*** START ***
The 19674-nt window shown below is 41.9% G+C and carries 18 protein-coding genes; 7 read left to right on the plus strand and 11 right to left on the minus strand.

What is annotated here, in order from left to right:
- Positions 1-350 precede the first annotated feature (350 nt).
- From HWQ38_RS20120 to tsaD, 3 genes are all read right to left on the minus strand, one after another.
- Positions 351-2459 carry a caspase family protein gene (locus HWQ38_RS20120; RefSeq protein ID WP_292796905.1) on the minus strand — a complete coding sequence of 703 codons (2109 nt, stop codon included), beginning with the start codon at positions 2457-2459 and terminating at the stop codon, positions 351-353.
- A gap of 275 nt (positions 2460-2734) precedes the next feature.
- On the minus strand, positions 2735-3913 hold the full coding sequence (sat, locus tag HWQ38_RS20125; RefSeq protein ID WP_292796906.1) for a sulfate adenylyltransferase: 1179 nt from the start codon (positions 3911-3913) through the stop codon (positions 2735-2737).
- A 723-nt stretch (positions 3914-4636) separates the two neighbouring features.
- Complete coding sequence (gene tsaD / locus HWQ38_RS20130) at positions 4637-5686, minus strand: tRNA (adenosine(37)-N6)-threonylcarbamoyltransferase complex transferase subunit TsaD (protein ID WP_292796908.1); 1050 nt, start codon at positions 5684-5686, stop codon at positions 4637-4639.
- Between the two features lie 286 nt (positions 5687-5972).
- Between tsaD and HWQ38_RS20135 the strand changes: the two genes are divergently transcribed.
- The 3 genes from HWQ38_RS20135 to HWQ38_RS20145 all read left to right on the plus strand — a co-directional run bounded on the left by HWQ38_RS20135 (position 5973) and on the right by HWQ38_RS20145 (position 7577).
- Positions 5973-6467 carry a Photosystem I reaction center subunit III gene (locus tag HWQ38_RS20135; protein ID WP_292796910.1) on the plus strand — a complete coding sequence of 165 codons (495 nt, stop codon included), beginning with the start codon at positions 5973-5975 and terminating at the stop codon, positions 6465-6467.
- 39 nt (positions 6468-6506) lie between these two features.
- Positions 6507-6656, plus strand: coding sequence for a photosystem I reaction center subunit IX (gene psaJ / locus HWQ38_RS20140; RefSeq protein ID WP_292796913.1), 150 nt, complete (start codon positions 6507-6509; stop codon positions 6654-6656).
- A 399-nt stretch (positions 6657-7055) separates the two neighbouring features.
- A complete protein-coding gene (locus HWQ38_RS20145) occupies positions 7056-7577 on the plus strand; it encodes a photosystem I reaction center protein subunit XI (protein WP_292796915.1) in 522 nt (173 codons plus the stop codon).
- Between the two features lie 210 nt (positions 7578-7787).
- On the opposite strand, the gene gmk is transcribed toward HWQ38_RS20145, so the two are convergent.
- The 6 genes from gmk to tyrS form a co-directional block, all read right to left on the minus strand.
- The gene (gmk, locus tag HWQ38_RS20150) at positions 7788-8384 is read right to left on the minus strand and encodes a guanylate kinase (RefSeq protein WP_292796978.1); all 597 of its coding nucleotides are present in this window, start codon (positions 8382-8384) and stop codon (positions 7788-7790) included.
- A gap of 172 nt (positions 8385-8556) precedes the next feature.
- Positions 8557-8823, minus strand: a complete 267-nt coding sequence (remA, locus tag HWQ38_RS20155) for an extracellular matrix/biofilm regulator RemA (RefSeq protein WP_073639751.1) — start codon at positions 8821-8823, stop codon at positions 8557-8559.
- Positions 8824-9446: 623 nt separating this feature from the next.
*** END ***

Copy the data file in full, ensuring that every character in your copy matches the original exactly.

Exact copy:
The 19674-nt window shown below is 41.9% G+C and carries 18 protein-coding genes; 7 read left to right on the plus strand and 11 right to left on the minus strand.

What is annotated here, in order from left to right:
- Positions 1-350 precede the first annotated feature (350 nt).
- From HWQ38_RS20120 to tsaD, 3 genes are all read right to left on the minus strand, one after another.
- Positions 351-2459 carry a caspase family protein gene (locus HWQ38_RS20120; RefSeq protein ID WP_292796905.1) on the minus strand — a complete coding sequence of 703 codons (2109 nt, stop codon included), beginning with the start codon at positions 2457-2459 and terminating at the stop codon, positions 351-353.
- A gap of 275 nt (positions 2460-2734) precedes the next feature.
- On the minus strand, positions 2735-3913 hold the full coding sequence (sat, locus tag HWQ38_RS20125; RefSeq protein ID WP_292796906.1) for a sulfate adenylyltransferase: 1179 nt from the start codon (positions 3911-3913) through the stop codon (positions 2735-2737).
- A 723-nt stretch (positions 3914-4636) separates the two neighbouring features.
- Complete coding sequence (gene tsaD / locus HWQ38_RS20130) at positions 4637-5686, minus strand: tRNA (adenosine(37)-N6)-threonylcarbamoyltransferase complex transferase subunit TsaD (protein ID WP_292796908.1); 1050 nt, start codon at positions 5684-5686, stop codon at positions 4637-4639.
- Between the two features lie 286 nt (positions 5687-5972).
- Between tsaD and HWQ38_RS20135 the strand changes: the two genes are divergently transcribed.
- The 3 genes from HWQ38_RS20135 to HWQ38_RS20145 all read left to right on the plus strand — a co-directional run bounded on the left by HWQ38_RS20135 (position 5973) and on the right by HWQ38_RS20145 (position 7577).
- Positions 5973-6467 carry a Photosystem I reaction center subunit III gene (locus tag HWQ38_RS20135; protein ID WP_292796910.1) on the plus strand — a complete coding sequence of 165 codons (495 nt, stop codon included), beginning with the start codon at positions 5973-5975 and terminating at the stop codon, positions 6465-6467.
- 39 nt (positions 6468-6506) lie between these two features.
- Positions 6507-6656, plus strand: coding sequence for a photosystem I reaction center subunit IX (gene psaJ / locus HWQ38_RS20140; RefSeq protein ID WP_292796913.1), 150 nt, complete (start codon positions 6507-6509; stop codon positions 6654-6656).
- A 399-nt stretch (positions 6657-7055) separates the two neighbouring features.
- A complete protein-coding gene (locus HWQ38_RS20145) occupies positions 7056-7577 on the plus strand; it encodes a photosystem I reaction center protein subunit XI (protein WP_292796915.1) in 522 nt (173 codons plus the stop codon).
- Between the two features lie 210 nt (positions 7578-7787).
- On the opposite strand, the gene gmk is transcribed toward HWQ38_RS20145, so the two are convergent.
- The 6 genes from gmk to tyrS form a co-directional block, all read right to left on the minus strand.
- The gene (gmk, locus tag HWQ38_RS20150) at positions 7788-8384 is read right to left on the minus strand and encodes a guanylate kinase (RefSeq protein WP_292796978.1); all 597 of its coding nucleotides are present in this window, start codon (positions 8382-8384) and stop codon (positions 7788-7790) included.
- A gap of 172 nt (positions 8385-8556) precedes the next feature.
- Positions 8557-8823, minus strand: a complete 267-nt coding sequence (remA, locus tag HWQ38_RS20155) for an extracellular matrix/biofilm regulator RemA (RefSeq protein WP_073639751.1) — start codon at positions 8821-8823, stop codon at positions 8557-8559.
- Positions 8824-9446: 623 nt separating this feature from the next.